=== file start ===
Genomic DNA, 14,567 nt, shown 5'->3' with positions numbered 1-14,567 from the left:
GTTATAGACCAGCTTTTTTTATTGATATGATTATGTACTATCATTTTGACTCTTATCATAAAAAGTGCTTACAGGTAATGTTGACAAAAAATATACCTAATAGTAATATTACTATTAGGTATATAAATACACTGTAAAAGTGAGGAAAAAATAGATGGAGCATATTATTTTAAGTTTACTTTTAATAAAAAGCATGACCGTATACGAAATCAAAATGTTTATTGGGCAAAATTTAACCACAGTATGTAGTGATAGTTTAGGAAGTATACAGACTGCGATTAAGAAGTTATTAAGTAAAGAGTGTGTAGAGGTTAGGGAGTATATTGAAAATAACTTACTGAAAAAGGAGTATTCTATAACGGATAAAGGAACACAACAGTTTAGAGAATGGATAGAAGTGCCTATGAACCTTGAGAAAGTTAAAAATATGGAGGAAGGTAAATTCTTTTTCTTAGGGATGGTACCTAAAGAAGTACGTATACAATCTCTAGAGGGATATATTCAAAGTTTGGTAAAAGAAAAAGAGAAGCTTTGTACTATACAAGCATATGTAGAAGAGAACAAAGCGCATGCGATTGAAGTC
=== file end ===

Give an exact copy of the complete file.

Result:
Genomic DNA, 14,567 nt, shown 5'->3' with positions numbered 1-14,567 from the left:
GTTATAGACCAGCTTTTTTTATTGATATGATTATGTACTATCATTTTGACTCTTATCATAAAAAGTGCTTACAGGTAATGTTGACAAAAAATATACCTAATAGTAATATTACTATTAGGTATATAAATACACTGTAAAAGTGAGGAAAAAATAGATGGAGCATATTATTTTAAGTTTACTTTTAATAAAAAGCATGACCGTATACGAAATCAAAATGTTTATTGGGCAAAATTTAACCACAGTATGTAGTGATAGTTTAGGAAGTATACAGACTGCGATTAAGAAGTTATTAAGTAAAGAGTGTGTAGAGGTTAGGGAGTATATTGAAAATAACTTACTGAAAAAGGAGTATTCTATAACGGATAAAGGAACACAACAGTTTAGAGAATGGATAGAAGTGCCTATGAACCTTGAGAAAGTTAAAAATATGGAGGAAGGTAAATTCTTTTTCTTAGGGATGGTACCTAAAGAAGTACGTATACAATCTCTAGAGGGATATATTCAAAGTTTGGTAAAAGAAAAAGAGAAGCTTTGTACTATACAAGCATATGTAGAAGAGAACAAAGCGCATGCGATTGAAGTC